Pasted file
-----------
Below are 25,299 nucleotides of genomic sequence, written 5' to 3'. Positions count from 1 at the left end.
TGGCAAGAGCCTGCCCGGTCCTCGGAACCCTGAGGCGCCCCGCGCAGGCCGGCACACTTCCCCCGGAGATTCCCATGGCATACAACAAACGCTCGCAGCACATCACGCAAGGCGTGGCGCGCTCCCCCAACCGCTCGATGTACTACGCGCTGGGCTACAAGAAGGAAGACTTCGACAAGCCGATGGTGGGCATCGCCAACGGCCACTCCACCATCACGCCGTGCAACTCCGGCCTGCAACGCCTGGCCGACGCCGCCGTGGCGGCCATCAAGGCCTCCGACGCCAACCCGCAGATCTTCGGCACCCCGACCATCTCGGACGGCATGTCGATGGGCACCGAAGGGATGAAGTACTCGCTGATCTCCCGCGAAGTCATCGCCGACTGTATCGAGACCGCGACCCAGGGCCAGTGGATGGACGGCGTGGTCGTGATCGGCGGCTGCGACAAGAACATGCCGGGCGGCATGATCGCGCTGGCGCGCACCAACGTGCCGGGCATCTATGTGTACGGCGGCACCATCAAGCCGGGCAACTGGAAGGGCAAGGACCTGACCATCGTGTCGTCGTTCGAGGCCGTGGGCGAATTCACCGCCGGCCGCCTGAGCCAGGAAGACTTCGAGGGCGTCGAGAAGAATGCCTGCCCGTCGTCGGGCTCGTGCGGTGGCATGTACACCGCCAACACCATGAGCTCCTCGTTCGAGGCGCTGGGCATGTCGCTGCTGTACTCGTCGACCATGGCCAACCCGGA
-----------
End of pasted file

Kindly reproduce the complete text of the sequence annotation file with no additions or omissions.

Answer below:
Below are 25,299 nucleotides of genomic sequence, written 5' to 3'. Positions count from 1 at the left end.
TGGCAAGAGCCTGCCCGGTCCTCGGAACCCTGAGGCGCCCCGCGCAGGCCGGCACACTTCCCCCGGAGATTCCCATGGCATACAACAAACGCTCGCAGCACATCACGCAAGGCGTGGCGCGCTCCCCCAACCGCTCGATGTACTACGCGCTGGGCTACAAGAAGGAAGACTTCGACAAGCCGATGGTGGGCATCGCCAACGGCCACTCCACCATCACGCCGTGCAACTCCGGCCTGCAACGCCTGGCCGACGCCGCCGTGGCGGCCATCAAGGCCTCCGACGCCAACCCGCAGATCTTCGGCACCCCGACCATCTCGGACGGCATGTCGATGGGCACCGAAGGGATGAAGTACTCGCTGATCTCCCGCGAAGTCATCGCCGACTGTATCGAGACCGCGACCCAGGGCCAGTGGATGGACGGCGTGGTCGTGATCGGCGGCTGCGACAAGAACATGCCGGGCGGCATGATCGCGCTGGCGCGCACCAACGTGCCGGGCATCTATGTGTACGGCGGCACCATCAAGCCGGGCAACTGGAAGGGCAAGGACCTGACCATCGTGTCGTCGTTCGAGGCCGTGGGCGAATTCACCGCCGGCCGCCTGAGCCAGGAAGACTTCGAGGGCGTCGAGAAGAATGCCTGCCCGTCGTCGGGCTCGTGCGGTGGCATGTACACCGCCAACACCATGAGCTCCTCGTTCGAGGCGCTGGGCATGTCGCTGCTGTACTCGTCGACCATGGCCAACCCGGA